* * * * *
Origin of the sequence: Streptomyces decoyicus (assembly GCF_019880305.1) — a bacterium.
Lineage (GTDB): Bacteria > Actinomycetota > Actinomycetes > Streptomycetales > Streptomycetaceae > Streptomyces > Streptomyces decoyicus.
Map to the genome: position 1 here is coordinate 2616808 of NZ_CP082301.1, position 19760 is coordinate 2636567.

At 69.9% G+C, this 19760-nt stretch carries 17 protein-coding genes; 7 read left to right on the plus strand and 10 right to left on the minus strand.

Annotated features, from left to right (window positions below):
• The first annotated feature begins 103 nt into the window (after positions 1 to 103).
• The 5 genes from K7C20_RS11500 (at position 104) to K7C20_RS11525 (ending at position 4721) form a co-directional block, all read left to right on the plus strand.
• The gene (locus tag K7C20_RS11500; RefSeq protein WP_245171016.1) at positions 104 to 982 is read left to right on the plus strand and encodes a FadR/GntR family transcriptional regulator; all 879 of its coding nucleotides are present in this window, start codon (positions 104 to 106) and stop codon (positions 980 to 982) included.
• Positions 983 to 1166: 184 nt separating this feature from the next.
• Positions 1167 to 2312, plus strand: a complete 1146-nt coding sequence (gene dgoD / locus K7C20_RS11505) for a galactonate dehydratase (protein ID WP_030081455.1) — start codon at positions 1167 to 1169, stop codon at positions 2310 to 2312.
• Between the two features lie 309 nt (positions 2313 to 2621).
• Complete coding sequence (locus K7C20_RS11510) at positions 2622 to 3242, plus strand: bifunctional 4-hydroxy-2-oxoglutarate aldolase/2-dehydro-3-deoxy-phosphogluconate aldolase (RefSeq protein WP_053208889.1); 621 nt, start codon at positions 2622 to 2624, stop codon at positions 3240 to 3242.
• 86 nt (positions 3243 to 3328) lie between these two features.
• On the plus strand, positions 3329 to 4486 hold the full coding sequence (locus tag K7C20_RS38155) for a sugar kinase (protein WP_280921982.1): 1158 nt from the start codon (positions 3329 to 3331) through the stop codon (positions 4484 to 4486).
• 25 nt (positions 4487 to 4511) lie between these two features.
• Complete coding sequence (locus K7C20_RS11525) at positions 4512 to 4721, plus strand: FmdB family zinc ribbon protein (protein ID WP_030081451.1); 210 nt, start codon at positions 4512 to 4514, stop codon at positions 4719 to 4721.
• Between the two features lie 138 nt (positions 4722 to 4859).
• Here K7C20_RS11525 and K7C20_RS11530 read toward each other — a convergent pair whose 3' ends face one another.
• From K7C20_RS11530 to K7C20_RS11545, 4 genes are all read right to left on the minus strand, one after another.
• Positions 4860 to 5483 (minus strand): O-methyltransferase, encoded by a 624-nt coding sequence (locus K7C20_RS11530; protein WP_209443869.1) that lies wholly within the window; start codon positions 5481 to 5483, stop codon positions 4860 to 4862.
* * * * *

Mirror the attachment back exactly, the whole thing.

Origin of the sequence: Streptomyces decoyicus (assembly GCF_019880305.1) — a bacterium.
Lineage (GTDB): Bacteria > Actinomycetota > Actinomycetes > Streptomycetales > Streptomycetaceae > Streptomyces > Streptomyces decoyicus.
Map to the genome: position 1 here is coordinate 2616808 of NZ_CP082301.1, position 19760 is coordinate 2636567.

At 69.9% G+C, this 19760-nt stretch carries 17 protein-coding genes; 7 read left to right on the plus strand and 10 right to left on the minus strand.

Annotated features, from left to right (window positions below):
• The first annotated feature begins 103 nt into the window (after positions 1 to 103).
• The 5 genes from K7C20_RS11500 (at position 104) to K7C20_RS11525 (ending at position 4721) form a co-directional block, all read left to right on the plus strand.
• The gene (locus tag K7C20_RS11500; RefSeq protein WP_245171016.1) at positions 104 to 982 is read left to right on the plus strand and encodes a FadR/GntR family transcriptional regulator; all 879 of its coding nucleotides are present in this window, start codon (positions 104 to 106) and stop codon (positions 980 to 982) included.
• Positions 983 to 1166: 184 nt separating this feature from the next.
• Positions 1167 to 2312, plus strand: a complete 1146-nt coding sequence (gene dgoD / locus K7C20_RS11505) for a galactonate dehydratase (protein ID WP_030081455.1) — start codon at positions 1167 to 1169, stop codon at positions 2310 to 2312.
• Between the two features lie 309 nt (positions 2313 to 2621).
• Complete coding sequence (locus K7C20_RS11510) at positions 2622 to 3242, plus strand: bifunctional 4-hydroxy-2-oxoglutarate aldolase/2-dehydro-3-deoxy-phosphogluconate aldolase (RefSeq protein WP_053208889.1); 621 nt, start codon at positions 2622 to 2624, stop codon at positions 3240 to 3242.
• 86 nt (positions 3243 to 3328) lie between these two features.
• On the plus strand, positions 3329 to 4486 hold the full coding sequence (locus tag K7C20_RS38155) for a sugar kinase (protein WP_280921982.1): 1158 nt from the start codon (positions 3329 to 3331) through the stop codon (positions 4484 to 4486).
• 25 nt (positions 4487 to 4511) lie between these two features.
• Complete coding sequence (locus K7C20_RS11525) at positions 4512 to 4721, plus strand: FmdB family zinc ribbon protein (protein ID WP_030081451.1); 210 nt, start codon at positions 4512 to 4514, stop codon at positions 4719 to 4721.
• Between the two features lie 138 nt (positions 4722 to 4859).
• Here K7C20_RS11525 and K7C20_RS11530 read toward each other — a convergent pair whose 3' ends face one another.
• From K7C20_RS11530 to K7C20_RS11545, 4 genes are all read right to left on the minus strand, one after another.
• Positions 4860 to 5483 (minus strand): O-methyltransferase, encoded by a 624-nt coding sequence (locus K7C20_RS11530; protein WP_209443869.1) that lies wholly within the window; start codon positions 5481 to 5483, stop codon positions 4860 to 4862.